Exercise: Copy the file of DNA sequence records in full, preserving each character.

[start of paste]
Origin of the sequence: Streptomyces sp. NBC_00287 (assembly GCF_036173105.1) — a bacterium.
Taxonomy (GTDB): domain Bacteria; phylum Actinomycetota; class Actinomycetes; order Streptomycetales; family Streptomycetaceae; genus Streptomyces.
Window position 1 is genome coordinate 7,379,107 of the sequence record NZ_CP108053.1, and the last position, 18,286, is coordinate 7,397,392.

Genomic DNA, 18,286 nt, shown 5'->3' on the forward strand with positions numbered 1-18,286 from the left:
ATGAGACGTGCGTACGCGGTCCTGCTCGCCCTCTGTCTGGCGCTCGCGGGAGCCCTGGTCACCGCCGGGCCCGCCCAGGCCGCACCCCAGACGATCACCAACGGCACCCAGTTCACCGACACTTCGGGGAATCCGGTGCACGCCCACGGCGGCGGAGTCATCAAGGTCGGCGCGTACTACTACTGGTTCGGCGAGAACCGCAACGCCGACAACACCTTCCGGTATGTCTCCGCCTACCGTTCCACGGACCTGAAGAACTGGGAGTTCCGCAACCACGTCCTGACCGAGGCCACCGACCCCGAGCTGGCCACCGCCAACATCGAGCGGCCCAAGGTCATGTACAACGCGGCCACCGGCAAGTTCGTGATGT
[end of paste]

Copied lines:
Origin of the sequence: Streptomyces sp. NBC_00287 (assembly GCF_036173105.1) — a bacterium.
Taxonomy (GTDB): domain Bacteria; phylum Actinomycetota; class Actinomycetes; order Streptomycetales; family Streptomycetaceae; genus Streptomyces.
Window position 1 is genome coordinate 7,379,107 of the sequence record NZ_CP108053.1, and the last position, 18,286, is coordinate 7,397,392.

Genomic DNA, 18,286 nt, shown 5'->3' on the forward strand with positions numbered 1-18,286 from the left:
ATGAGACGTGCGTACGCGGTCCTGCTCGCCCTCTGTCTGGCGCTCGCGGGAGCCCTGGTCACCGCCGGGCCCGCCCAGGCCGCACCCCAGACGATCACCAACGGCACCCAGTTCACCGACACTTCGGGGAATCCGGTGCACGCCCACGGCGGCGGAGTCATCAAGGTCGGCGCGTACTACTACTGGTTCGGCGAGAACCGCAACGCCGACAACACCTTCCGGTATGTCTCCGCCTACCGTTCCACGGACCTGAAGAACTGGGAGTTCCGCAACCACGTCCTGACCGAGGCCACCGACCCCGAGCTGGCCACCGCCAACATCGAGCGGCCCAAGGTCATGTACAACGCGGCCACCGGCAAGTTCGTGATGT